At Crones Counsel 26 in Bellingham Washington, I attended a presentation by Phyllis Shacter in which she detailed her journey with her husband up to and through his decision to let go of life via VSED: Voluntary Stopping Eating and Drinking. Her presentation of the psychological, spiritual and practical exigencies that they both faced during his drawn-out process left me riveted; at last a person who is speaking about this important idea, and not just speaking about it, but gifting us with her journey with her husband, as he faced degenerative Alzheimer’s disease and chose, while still capable of choosing, to die consciously, and in full awareness, via this legal method rather than endure possibly years and years of diminishing functionality and increasing burden on others. For her part in this initially agonizing, but increasingly determined and even calming choice, Phyllis decided to treat the entire process of her beloved husband’s dying as sacred ritual, constructing an altar with candles and mementos of his life to be present for the entire nine and one half days that it took for his body to let go.
All the while I was listening to Phyllis speak, I could not help but be reminded of a dear friend of mine who is currently undergoing the slow deterioration of what was diagnosed as Parkinson’s Disease in 2012, and has led to an increasing barrage of medications while reducing her tremulous body, to — what is it now, 93 pounds? (She’s my size, 5’4″.) Plus, though her mind still seems to work perfectly well, and her heart is more open than ever, her speech is increasingly slurred, so that at this point only about 10% of what she says makes the kind of sense that the rest of us rely on to communicate with others.
I have been visiting with her on a near weekly basis for at least two years now; except for relatives, I am the only person in her life who still keeps in regular touch. I think it’s just too hard for most people to witness her slow deterioration without fearing that the same might happen to them.
I’ve long felt that the shadow of our culture lies in its collective grief. Grief, first of all, for the genocide of Native Americans; and over the 243 years this country has been in existence, for the near continuous murderous wars we have inflicted upon the rest of the world.
For each individual who lives here, grief is also a personal shadow. Who among us is willing to undergo the unpredictable, sometimes frightening process of actually allowing while witnessing the deep emotionality of our own grief over the loss of a loved one? Deeper: who of us is willing to consciously die when our time comes? Who among us is willing to forego the “heroic” medical interventions that are inflicted upon “patients” when they near the end of life in order to keep them “alive” as long as possible?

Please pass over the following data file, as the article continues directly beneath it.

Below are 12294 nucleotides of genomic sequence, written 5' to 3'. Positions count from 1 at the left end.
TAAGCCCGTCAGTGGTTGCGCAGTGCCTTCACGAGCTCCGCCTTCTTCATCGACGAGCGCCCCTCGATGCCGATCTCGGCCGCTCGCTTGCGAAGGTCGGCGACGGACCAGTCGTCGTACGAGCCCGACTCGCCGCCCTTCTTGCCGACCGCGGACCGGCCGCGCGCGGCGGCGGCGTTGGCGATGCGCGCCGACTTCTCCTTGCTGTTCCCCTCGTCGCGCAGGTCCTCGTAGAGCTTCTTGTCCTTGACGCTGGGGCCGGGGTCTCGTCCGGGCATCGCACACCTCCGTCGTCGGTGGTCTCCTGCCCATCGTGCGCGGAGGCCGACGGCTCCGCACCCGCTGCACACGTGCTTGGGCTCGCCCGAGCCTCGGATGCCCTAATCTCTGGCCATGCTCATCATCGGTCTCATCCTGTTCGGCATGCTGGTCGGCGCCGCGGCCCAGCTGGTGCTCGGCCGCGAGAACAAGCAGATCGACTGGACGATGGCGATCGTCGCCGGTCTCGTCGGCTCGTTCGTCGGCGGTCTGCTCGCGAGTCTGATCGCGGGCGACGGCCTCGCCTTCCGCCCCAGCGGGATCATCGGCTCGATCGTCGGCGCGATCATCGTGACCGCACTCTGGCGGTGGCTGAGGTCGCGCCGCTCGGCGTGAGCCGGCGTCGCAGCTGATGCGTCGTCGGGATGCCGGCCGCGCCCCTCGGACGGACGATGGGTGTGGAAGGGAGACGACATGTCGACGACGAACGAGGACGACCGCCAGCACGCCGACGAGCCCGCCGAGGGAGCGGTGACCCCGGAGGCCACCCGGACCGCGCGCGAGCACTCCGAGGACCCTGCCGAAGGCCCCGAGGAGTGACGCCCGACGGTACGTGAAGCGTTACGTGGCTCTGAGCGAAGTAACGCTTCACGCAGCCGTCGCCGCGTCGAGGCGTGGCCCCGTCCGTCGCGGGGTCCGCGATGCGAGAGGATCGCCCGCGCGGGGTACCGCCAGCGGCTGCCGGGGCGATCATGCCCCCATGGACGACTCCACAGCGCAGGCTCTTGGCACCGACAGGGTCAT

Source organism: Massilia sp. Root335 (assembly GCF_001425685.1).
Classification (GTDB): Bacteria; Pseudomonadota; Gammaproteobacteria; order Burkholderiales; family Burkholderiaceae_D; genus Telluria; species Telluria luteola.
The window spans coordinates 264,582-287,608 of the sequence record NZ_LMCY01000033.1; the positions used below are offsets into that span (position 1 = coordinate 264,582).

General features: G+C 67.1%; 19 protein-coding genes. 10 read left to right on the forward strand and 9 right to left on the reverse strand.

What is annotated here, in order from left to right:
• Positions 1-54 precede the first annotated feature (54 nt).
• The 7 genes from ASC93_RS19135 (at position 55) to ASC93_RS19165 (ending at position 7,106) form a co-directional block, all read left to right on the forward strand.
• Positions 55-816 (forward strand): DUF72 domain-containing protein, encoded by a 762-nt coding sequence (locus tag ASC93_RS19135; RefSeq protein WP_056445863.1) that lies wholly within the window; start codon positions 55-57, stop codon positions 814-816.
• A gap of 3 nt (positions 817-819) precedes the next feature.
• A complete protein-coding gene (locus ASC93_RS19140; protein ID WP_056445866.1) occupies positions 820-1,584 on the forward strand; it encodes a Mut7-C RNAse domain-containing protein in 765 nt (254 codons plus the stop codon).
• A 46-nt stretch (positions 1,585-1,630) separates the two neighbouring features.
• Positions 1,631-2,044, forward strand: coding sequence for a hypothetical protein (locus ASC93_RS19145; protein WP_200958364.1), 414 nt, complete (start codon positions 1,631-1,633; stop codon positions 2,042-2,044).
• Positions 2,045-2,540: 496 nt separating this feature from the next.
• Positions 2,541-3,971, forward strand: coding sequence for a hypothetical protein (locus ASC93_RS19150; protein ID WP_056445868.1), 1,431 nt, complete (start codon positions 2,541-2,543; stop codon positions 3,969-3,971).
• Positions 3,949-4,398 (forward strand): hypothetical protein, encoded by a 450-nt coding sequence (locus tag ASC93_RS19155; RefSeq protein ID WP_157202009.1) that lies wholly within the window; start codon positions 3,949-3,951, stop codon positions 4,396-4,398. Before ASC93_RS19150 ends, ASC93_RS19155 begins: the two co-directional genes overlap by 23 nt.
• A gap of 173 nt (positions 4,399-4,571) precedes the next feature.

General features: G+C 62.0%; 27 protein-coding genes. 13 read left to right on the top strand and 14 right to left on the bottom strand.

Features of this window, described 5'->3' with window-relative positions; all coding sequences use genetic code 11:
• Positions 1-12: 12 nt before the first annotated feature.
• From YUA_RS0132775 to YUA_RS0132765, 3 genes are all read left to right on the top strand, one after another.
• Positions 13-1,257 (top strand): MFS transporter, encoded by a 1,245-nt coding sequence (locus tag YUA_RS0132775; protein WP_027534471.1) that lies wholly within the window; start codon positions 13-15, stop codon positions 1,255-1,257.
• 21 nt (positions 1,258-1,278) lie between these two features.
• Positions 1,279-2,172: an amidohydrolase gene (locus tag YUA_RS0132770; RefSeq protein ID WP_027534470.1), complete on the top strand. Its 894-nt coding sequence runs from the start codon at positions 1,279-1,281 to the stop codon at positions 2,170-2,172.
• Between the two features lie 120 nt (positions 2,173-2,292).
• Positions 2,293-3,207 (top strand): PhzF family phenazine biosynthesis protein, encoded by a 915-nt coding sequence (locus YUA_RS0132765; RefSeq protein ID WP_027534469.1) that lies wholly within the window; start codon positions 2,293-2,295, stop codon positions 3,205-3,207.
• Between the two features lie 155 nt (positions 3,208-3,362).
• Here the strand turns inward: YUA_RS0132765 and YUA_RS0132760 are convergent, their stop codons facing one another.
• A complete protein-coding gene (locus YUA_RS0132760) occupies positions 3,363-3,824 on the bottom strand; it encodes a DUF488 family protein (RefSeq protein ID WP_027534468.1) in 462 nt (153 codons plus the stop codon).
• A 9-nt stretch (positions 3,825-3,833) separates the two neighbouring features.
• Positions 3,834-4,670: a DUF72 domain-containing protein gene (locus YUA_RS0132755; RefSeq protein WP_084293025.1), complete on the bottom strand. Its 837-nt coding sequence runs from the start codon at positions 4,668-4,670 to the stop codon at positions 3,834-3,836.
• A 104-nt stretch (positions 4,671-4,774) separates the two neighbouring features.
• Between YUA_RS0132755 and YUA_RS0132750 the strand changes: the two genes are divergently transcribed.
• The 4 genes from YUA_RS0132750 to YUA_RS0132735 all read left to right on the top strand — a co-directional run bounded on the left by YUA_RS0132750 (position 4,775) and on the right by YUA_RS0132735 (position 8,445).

Fear of death is the fear that underlies all others. And to keep it at bay, we project this rumbling underground fear upon others — and kill them! through wars, or through slow agonizing death via the medical system that, while it does include many caring individuals, also trains its practitioners to “save life” at all costs, rather than to compassionately allow, even assist, people to die on their own terms.
BTW: as Baby Boomers (born 1946-1964) begin to enter the final stretch of their long lives, even those who have kept their bodies “in shape” will begin to recognize that they can actually make a personal decision as to how they want to die. And since the post-World War II Boomers are the largest demographic alive, as VSED becomes more of a recognized choice, so may our society, and we as individuals, begin to consciously address the largely hidden phenomena of both grief and fear of death; hopefully, we will thus begin the process of integrating this lurking shadow that has for so long wreaked continuous destruction upon the entire world.
Read Phyllis’s book: Choosing to Die: A Personal Story
Her website: www.phyllisshacter.com
Meanwhile, here is an excerpt from a TedX talk that she gave only seven months after her beloved husband left this plane on his own terms and with her full support.
And here’s a 2016 NYT article on the subject that ranges widely, including possible pitfalls, and societal strictures.